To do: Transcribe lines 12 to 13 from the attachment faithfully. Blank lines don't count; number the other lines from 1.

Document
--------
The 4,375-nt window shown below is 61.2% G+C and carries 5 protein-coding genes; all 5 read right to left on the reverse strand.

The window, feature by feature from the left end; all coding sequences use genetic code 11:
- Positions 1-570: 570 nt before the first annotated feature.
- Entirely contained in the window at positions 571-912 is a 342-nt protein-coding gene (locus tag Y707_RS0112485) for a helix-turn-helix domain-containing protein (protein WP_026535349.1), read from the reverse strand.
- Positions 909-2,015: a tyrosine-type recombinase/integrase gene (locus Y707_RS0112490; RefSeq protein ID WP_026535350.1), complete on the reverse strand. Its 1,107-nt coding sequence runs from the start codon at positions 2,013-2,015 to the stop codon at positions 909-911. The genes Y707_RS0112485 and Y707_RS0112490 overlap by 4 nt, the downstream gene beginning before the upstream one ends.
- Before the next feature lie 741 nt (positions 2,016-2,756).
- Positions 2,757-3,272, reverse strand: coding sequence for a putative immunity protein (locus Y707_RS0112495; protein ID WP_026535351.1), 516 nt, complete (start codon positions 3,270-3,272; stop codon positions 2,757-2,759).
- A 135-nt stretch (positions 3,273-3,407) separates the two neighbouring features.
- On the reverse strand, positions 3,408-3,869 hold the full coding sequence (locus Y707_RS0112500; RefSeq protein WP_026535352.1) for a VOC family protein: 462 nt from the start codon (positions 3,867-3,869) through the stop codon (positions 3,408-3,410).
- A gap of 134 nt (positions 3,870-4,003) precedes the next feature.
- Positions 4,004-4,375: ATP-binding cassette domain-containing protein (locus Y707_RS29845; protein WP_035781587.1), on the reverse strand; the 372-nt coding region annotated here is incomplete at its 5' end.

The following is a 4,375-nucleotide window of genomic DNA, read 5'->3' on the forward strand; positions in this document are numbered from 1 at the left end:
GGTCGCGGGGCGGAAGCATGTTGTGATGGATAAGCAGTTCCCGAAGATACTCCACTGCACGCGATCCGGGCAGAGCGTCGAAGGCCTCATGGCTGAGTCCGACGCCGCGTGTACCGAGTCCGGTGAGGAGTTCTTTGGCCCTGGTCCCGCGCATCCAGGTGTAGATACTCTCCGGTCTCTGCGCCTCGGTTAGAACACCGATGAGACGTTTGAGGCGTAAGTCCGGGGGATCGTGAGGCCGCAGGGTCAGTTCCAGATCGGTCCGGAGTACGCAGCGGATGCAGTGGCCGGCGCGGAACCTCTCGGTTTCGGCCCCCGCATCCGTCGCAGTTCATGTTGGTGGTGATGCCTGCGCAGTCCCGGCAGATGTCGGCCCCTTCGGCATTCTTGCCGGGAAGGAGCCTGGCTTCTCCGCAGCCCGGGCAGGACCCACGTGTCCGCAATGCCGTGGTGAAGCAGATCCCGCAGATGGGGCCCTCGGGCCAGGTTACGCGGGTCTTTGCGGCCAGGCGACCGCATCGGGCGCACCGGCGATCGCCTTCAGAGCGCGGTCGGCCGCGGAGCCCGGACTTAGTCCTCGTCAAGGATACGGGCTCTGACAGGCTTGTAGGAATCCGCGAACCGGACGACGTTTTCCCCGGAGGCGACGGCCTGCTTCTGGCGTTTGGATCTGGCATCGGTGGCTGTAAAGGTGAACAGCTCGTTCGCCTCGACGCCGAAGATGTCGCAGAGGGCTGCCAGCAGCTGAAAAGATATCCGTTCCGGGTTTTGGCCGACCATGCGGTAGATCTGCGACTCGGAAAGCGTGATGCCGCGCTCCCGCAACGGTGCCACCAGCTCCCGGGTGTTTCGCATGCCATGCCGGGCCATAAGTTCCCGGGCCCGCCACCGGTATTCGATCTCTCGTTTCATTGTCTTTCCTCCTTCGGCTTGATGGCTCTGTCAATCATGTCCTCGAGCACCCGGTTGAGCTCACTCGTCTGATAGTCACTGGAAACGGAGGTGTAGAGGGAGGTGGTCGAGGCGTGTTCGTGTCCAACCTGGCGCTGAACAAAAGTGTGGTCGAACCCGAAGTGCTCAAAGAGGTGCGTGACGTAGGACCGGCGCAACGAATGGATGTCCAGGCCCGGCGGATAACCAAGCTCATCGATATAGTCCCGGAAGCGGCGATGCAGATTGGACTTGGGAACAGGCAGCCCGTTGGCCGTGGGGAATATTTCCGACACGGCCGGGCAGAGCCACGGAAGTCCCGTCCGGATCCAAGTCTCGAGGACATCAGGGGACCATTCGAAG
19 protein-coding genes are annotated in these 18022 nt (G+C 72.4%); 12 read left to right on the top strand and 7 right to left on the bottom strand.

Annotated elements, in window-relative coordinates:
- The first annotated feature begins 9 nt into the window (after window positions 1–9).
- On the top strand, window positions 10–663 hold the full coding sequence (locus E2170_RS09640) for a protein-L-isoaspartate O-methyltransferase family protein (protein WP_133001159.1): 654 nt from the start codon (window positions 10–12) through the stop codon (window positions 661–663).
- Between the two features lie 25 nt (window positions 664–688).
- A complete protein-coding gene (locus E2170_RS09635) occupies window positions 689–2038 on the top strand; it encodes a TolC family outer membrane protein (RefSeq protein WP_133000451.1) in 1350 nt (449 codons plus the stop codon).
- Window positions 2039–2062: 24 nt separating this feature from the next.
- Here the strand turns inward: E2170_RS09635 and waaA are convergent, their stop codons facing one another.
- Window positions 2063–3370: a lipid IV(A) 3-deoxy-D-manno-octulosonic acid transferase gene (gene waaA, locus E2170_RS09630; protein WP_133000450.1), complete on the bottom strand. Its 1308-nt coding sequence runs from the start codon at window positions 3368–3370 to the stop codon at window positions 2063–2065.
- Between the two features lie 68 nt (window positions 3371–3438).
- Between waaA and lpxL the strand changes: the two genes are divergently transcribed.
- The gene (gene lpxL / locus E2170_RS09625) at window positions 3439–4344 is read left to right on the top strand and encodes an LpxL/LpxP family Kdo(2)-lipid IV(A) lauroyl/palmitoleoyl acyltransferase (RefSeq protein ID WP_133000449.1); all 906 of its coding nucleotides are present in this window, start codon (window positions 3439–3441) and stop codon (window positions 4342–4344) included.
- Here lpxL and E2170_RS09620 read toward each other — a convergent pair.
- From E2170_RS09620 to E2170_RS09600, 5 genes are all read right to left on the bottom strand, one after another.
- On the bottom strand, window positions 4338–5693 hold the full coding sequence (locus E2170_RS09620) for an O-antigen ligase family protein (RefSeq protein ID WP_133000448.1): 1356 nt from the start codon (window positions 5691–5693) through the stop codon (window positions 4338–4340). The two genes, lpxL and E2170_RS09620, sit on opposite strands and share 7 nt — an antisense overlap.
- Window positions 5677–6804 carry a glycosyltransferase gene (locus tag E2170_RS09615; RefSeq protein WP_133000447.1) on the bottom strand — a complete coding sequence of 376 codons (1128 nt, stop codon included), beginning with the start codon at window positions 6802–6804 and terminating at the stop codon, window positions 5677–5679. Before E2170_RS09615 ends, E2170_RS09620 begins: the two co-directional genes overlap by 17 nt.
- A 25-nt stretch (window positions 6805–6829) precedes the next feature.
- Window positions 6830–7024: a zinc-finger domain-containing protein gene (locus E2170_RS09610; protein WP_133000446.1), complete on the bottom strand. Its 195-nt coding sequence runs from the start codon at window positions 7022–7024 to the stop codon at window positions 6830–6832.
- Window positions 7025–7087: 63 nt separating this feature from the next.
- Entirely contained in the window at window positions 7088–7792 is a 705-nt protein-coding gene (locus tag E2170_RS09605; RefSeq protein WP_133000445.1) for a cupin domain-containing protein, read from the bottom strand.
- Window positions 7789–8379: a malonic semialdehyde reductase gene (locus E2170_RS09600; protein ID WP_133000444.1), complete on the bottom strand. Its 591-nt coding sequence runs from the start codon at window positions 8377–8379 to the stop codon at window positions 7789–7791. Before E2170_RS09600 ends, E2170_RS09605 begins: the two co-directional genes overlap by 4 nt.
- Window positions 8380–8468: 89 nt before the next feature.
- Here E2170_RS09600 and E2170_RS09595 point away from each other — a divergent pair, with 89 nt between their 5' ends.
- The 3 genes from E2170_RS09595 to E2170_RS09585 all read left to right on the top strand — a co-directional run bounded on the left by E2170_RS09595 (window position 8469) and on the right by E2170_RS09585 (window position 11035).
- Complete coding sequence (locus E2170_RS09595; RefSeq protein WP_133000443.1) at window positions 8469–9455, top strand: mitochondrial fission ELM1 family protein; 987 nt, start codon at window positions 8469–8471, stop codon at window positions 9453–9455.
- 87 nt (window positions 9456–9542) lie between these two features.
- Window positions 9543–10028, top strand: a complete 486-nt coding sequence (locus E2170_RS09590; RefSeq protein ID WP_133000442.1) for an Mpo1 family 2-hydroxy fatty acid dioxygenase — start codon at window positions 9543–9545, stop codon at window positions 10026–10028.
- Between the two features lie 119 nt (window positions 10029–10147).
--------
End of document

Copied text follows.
The following is a 4,375-nucleotide window of genomic DNA, read 5'->3' on the forward strand; positions in this document are numbered from 1 at the left end:
GGTCGCGGGGCGGAAGCATGTTGTGATGGATAAGCAGTTCCCGAAGATACTCCACTGCACGCGATCCGGGCAGAGCGTCGAAGGCCTCATGGCTGAGTCCGACGCCGCGTGTACCGAGTCCGGTGAGGAGTTCTTTGGCCCTGGTCCCGCGCATCCAGGTGTAGATACTCTCCGGTCTCTGCGCCTCGGTTAGAACACCGATGAGACGTTTGAGGCGTAAGTCCGGGGGATCGTGAGGCCGCAGGGTCAGTTCCAGATCGGTCCGGAGTACGCAGCGGATGCAGTGGCCGGCGCGGAACCTCTCGGTTTCGGCCCCCGCATCCGTCGCAGTTCATGTTGGTGGTGATGCCTGCGCAGTCCCGGCAGATGTCGGCCCCTTCGGCATTCTTGCCGGGAAGGAGCCTGGCTTCTCCGCAGCCCGGGCAGGACCCACGTGTCCGCAATGCCGTGGTGAAGCAGATCCCGCAGATGGGGCCCTCGGGCCAGGTTACGCGGGTCTTTGCGGCCAGGCGACCGCATCGGGCGCACCGGCGATCGCCTTCAGAGCGCGGTCGGCCGCGGAGCCCGGACTTAGTCCTCGTCAAGGATACGGGCTCTGACAGGCTTGTAGGAATCCGCGAACCGGACGACGTTTTCCCCGGAGGCGACGGCCTGCTTCTGGCGTTTGGATCTGGCATCGGTGGCTGTAAAGGTGAACAGCTCGTTCGCCTCGACGCCGAAGATGTCGCAGAGGGCTGCCAGCAGCTGAAAAGATATCCGTTCCGGGTTTTGGCCGACCATGCGGTAGATCTGCGACTCGGAAAGCGTGATGCCGCGCTCCCGCAACGGTGCCACCAGCTCCCGGGTGTTTCGCATGCCATGCCGGGCCATAAGTTCCCGGGCCCGCCACCGGTATTCGATCTCTCGTTTCATTGTCTTTCCTCCTTCGGCTTGATGGCTCTGTCAATCATGTCCTCGAGCACCCGGTTGAGCTCACTCGTCTGATAGTCACTGGAAACGGAGGTGTAGAGGGAGGTGGTCGAGGCGTGTTCGTGTCCAACCTGGCGCTGAACAAAAGTGTGGTCGAACCCGAAGTGCTCAAAGAGGTGCGTGACGTAGGACCGGCGCAACGAATGGATGTCCAGGCCCGGCGGATAACCAAGCTCATCGATATAGTCCCGGAAGCGGCGATGCAGATTGGACTTGGGAACAGGCAGCCCGTTGGCCGTGGGGAATATTTCCGACACGGCCGGGCAGAGCCACGGAAGTCCCGTCCGGATCCAAGTCTCGAGGACATCAGGGGACCATTCGAAG